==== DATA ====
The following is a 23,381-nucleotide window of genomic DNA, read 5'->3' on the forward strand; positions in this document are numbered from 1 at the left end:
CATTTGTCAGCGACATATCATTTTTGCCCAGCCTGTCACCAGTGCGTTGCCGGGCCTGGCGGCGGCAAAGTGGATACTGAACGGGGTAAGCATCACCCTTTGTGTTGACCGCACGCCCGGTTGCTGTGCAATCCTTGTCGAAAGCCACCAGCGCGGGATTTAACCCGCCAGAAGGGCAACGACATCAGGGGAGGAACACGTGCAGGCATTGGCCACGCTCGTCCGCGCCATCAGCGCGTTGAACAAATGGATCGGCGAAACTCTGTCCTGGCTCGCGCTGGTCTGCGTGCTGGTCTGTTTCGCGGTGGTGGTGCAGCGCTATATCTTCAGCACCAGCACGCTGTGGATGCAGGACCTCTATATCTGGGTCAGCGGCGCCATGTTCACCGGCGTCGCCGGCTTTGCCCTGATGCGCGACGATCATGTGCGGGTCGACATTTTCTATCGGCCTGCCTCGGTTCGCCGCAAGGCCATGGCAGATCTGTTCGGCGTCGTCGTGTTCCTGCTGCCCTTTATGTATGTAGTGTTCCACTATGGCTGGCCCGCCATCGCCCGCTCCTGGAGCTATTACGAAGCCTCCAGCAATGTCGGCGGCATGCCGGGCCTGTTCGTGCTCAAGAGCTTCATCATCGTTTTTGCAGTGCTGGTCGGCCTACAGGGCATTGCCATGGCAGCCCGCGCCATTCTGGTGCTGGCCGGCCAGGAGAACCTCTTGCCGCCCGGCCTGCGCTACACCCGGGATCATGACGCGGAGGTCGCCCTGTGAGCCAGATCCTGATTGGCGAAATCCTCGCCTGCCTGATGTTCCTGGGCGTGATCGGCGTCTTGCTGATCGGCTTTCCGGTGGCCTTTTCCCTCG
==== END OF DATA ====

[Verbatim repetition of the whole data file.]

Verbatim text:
The following is a 23,381-nucleotide window of genomic DNA, read 5'->3' on the forward strand; positions in this document are numbered from 1 at the left end:
CATTTGTCAGCGACATATCATTTTTGCCCAGCCTGTCACCAGTGCGTTGCCGGGCCTGGCGGCGGCAAAGTGGATACTGAACGGGGTAAGCATCACCCTTTGTGTTGACCGCACGCCCGGTTGCTGTGCAATCCTTGTCGAAAGCCACCAGCGCGGGATTTAACCCGCCAGAAGGGCAACGACATCAGGGGAGGAACACGTGCAGGCATTGGCCACGCTCGTCCGCGCCATCAGCGCGTTGAACAAATGGATCGGCGAAACTCTGTCCTGGCTCGCGCTGGTCTGCGTGCTGGTCTGTTTCGCGGTGGTGGTGCAGCGCTATATCTTCAGCACCAGCACGCTGTGGATGCAGGACCTCTATATCTGGGTCAGCGGCGCCATGTTCACCGGCGTCGCCGGCTTTGCCCTGATGCGCGACGATCATGTGCGGGTCGACATTTTCTATCGGCCTGCCTCGGTTCGCCGCAAGGCCATGGCAGATCTGTTCGGCGTCGTCGTGTTCCTGCTGCCCTTTATGTATGTAGTGTTCCACTATGGCTGGCCCGCCATCGCCCGCTCCTGGAGCTATTACGAAGCCTCCAGCAATGTCGGCGGCATGCCGGGCCTGTTCGTGCTCAAGAGCTTCATCATCGTTTTTGCAGTGCTGGTCGGCCTACAGGGCATTGCCATGGCAGCCCGCGCCATTCTGGTGCTGGCCGGCCAGGAGAACCTCTTGCCGCCCGGCCTGCGCTACACCCGGGATCATGACGCGGAGGTCGCCCTGTGAGCCAGATCCTGATTGGCGAAATCCTCGCCTGCCTGATGTTCCTGGGCGTGATCGGCGTCTTGCTGATCGGCTTTCCGGTGGCCTTTTCCCTCG